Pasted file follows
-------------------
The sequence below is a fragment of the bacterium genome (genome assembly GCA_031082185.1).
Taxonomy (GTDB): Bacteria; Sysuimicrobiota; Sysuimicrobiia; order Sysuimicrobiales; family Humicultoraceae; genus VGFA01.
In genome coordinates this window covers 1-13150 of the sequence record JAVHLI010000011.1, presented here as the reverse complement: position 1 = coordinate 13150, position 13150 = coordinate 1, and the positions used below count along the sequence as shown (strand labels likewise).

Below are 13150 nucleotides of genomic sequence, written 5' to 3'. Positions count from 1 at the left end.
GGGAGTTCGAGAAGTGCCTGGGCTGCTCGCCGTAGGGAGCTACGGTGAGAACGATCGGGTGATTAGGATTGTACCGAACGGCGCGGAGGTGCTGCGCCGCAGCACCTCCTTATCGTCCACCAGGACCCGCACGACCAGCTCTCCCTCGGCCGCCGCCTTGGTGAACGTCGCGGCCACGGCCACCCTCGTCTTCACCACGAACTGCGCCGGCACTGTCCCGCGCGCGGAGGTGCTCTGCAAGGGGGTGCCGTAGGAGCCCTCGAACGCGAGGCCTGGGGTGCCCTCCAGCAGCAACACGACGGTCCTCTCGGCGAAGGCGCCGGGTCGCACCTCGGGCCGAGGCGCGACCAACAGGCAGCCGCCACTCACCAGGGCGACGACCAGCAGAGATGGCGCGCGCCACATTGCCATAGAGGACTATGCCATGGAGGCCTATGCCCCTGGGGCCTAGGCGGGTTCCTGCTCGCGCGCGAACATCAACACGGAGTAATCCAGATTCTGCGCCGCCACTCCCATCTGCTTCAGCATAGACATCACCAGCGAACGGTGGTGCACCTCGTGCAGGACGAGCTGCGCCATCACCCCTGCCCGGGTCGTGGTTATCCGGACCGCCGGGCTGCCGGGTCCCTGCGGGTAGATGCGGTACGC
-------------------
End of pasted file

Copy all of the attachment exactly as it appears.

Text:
The sequence below is a fragment of the bacterium genome (genome assembly GCA_031082185.1).
Taxonomy (GTDB): Bacteria; Sysuimicrobiota; Sysuimicrobiia; order Sysuimicrobiales; family Humicultoraceae; genus VGFA01.
In genome coordinates this window covers 1-13150 of the sequence record JAVHLI010000011.1, presented here as the reverse complement: position 1 = coordinate 13150, position 13150 = coordinate 1, and the positions used below count along the sequence as shown (strand labels likewise).

Below are 13150 nucleotides of genomic sequence, written 5' to 3'. Positions count from 1 at the left end.
GGGAGTTCGAGAAGTGCCTGGGCTGCTCGCCGTAGGGAGCTACGGTGAGAACGATCGGGTGATTAGGATTGTACCGAACGGCGCGGAGGTGCTGCGCCGCAGCACCTCCTTATCGTCCACCAGGACCCGCACGACCAGCTCTCCCTCGGCCGCCGCCTTGGTGAACGTCGCGGCCACGGCCACCCTCGTCTTCACCACGAACTGCGCCGGCACTGTCCCGCGCGCGGAGGTGCTCTGCAAGGGGGTGCCGTAGGAGCCCTCGAACGCGAGGCCTGGGGTGCCCTCCAGCAGCAACACGACGGTCCTCTCGGCGAAGGCGCCGGGTCGCACCTCGGGCCGAGGCGCGACCAACAGGCAGCCGCCACTCACCAGGGCGACGACCAGCAGAGATGGCGCGCGCCACATTGCCATAGAGGACTATGCCATGGAGGCCTATGCCCCTGGGGCCTAGGCGGGTTCCTGCTCGCGCGCGAACATCAACACGGAGTAATCCAGATTCTGCGCCGCCACTCCCATCTGCTTCAGCATAGACATCACCAGCGAACGGTGGTGCACCTCGTGCAGGACGAGCTGCGCCATCACCCCTGCCCGGGTCGTGGTTATCCGGACCGCCGGGCTGCCGGGTCCCTGCGGGTAGATGCGGTACGC